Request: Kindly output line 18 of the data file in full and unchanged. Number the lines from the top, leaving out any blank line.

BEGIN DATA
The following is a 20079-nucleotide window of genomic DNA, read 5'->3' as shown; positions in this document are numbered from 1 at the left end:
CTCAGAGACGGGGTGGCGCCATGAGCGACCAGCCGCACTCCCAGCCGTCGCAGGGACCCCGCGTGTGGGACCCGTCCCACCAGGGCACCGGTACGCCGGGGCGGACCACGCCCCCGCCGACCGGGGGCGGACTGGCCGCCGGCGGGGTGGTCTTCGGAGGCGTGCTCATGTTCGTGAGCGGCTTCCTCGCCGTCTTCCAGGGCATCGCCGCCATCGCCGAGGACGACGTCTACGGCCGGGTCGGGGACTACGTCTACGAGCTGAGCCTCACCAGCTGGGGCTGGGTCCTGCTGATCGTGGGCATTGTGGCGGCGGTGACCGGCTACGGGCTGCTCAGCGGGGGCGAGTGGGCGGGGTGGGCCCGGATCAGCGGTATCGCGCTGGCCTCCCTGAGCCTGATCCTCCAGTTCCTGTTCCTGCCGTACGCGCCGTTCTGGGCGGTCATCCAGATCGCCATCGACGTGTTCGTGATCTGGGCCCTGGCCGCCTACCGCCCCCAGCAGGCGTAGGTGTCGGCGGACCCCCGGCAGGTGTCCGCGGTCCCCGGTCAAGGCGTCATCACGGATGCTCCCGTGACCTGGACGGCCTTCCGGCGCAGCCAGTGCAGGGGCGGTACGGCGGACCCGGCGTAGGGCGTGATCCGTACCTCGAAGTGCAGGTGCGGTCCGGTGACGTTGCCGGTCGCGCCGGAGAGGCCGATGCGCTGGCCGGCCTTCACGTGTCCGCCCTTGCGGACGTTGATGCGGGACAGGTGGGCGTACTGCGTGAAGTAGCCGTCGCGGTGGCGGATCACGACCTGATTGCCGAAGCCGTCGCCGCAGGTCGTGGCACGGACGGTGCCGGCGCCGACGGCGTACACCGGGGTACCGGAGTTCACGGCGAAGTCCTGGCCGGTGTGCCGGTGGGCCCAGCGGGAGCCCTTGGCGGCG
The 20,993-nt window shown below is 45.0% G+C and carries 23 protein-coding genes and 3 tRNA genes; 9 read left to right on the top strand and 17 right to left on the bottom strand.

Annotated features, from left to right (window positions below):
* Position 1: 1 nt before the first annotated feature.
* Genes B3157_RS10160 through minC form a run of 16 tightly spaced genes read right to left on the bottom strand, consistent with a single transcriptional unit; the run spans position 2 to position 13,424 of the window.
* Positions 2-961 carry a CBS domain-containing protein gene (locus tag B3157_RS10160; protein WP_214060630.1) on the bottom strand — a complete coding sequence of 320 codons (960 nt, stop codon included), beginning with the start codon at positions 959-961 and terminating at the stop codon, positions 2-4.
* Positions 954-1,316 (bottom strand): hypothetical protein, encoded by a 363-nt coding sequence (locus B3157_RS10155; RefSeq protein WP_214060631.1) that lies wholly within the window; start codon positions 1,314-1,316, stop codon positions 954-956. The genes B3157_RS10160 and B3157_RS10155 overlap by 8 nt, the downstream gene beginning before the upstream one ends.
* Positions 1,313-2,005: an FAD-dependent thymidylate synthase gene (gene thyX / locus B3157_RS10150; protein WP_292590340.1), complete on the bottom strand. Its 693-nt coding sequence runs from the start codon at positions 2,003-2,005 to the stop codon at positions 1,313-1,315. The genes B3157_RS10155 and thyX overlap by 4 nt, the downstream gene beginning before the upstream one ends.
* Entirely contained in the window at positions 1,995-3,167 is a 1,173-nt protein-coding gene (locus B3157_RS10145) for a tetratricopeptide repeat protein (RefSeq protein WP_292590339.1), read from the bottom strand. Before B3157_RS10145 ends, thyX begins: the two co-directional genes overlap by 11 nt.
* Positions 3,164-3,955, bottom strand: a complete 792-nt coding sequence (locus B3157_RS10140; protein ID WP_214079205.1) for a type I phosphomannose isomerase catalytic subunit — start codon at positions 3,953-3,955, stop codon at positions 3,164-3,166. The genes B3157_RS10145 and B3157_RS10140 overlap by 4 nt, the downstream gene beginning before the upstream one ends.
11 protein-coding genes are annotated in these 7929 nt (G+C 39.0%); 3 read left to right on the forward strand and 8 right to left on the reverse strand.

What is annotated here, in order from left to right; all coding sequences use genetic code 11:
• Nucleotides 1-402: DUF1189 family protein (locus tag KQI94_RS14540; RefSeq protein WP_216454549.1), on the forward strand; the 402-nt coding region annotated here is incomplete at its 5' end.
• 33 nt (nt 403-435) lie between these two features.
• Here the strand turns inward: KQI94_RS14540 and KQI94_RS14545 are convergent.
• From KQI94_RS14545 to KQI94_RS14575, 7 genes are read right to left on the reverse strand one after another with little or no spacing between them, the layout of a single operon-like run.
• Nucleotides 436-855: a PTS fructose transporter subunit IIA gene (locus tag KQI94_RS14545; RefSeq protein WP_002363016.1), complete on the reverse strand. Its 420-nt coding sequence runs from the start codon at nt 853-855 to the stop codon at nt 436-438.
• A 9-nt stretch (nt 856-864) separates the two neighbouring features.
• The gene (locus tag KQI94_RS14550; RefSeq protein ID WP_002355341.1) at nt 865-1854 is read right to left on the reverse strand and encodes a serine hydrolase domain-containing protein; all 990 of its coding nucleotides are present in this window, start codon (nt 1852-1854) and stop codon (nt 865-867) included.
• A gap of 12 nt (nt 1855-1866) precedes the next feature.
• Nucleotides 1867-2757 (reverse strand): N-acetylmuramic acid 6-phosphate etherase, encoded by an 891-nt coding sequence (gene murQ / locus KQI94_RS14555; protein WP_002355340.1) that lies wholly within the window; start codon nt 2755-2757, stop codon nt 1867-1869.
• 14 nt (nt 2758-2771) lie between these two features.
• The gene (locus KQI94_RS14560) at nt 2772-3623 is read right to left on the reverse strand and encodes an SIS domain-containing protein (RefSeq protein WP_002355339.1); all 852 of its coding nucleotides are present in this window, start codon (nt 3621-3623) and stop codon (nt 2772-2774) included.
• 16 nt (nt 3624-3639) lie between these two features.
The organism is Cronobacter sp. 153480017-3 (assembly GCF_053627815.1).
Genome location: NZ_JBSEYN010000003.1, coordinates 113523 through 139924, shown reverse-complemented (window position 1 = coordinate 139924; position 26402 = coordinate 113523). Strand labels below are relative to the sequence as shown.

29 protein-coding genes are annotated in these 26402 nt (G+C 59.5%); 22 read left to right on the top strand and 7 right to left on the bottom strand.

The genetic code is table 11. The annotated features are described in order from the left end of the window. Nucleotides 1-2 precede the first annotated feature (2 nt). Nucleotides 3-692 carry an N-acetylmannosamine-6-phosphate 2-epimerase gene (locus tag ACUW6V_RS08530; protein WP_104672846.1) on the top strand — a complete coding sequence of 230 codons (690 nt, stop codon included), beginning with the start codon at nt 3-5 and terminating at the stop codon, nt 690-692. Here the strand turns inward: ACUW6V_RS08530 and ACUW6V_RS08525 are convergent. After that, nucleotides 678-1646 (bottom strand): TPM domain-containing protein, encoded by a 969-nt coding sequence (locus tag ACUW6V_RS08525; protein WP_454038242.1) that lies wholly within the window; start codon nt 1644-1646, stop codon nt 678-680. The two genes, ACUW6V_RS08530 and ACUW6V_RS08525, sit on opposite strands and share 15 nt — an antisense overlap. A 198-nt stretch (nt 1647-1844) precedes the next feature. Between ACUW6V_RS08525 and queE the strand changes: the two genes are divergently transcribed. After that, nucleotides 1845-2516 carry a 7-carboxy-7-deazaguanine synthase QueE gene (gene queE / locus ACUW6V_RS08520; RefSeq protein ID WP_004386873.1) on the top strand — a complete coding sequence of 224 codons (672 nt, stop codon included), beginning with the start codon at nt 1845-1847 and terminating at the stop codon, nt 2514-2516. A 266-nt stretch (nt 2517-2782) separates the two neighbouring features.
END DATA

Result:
• Nucleotides 436-855: a PTS fructose transporter subunit IIA gene (locus tag KQI94_RS14545; RefSeq protein WP_002363016.1), complete on the reverse strand. Its 420-nt coding sequence runs from the start codon at nt 853-855 to the stop codon at nt 436-438.